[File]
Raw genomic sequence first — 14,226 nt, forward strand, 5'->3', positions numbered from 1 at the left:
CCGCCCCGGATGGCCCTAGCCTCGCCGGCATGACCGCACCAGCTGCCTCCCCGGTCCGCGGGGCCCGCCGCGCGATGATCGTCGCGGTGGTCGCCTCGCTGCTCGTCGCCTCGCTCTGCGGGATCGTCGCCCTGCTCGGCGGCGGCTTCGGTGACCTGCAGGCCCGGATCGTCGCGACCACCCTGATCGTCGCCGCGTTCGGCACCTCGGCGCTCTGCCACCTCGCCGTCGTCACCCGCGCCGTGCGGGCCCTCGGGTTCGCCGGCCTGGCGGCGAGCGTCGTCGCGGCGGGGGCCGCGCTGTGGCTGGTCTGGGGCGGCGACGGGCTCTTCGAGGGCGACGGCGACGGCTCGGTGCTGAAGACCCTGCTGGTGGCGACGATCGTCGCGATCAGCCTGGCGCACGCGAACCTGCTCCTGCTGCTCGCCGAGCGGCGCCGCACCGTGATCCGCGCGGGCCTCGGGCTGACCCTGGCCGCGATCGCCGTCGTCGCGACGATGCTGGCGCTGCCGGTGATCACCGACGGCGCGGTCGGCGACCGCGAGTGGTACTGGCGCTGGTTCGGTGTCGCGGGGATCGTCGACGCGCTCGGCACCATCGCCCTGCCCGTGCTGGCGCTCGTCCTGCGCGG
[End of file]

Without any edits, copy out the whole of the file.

Raw genomic sequence first — 14,226 nt, forward strand, 5'->3', positions numbered from 1 at the left:
CCGCCCCGGATGGCCCTAGCCTCGCCGGCATGACCGCACCAGCTGCCTCCCCGGTCCGCGGGGCCCGCCGCGCGATGATCGTCGCGGTGGTCGCCTCGCTGCTCGTCGCCTCGCTCTGCGGGATCGTCGCCCTGCTCGGCGGCGGCTTCGGTGACCTGCAGGCCCGGATCGTCGCGACCACCCTGATCGTCGCCGCGTTCGGCACCTCGGCGCTCTGCCACCTCGCCGTCGTCACCCGCGCCGTGCGGGCCCTCGGGTTCGCCGGCCTGGCGGCGAGCGTCGTCGCGGCGGGGGCCGCGCTGTGGCTGGTCTGGGGCGGCGACGGGCTCTTCGAGGGCGACGGCGACGGCTCGGTGCTGAAGACCCTGCTGGTGGCGACGATCGTCGCGATCAGCCTGGCGCACGCGAACCTGCTCCTGCTGCTCGCCGAGCGGCGCCGCACCGTGATCCGCGCGGGCCTCGGGCTGACCCTGGCCGCGATCGCCGTCGTCGCGACGATGCTGGCGCTGCCGGTGATCACCGACGGCGCGGTCGGCGACCGCGAGTGGTACTGGCGCTGGTTCGGTGTCGCGGGGATCGTCGACGCGCTCGGCACCATCGCCCTGCCCGTGCTGGCGCTCGTCCTGCGCGG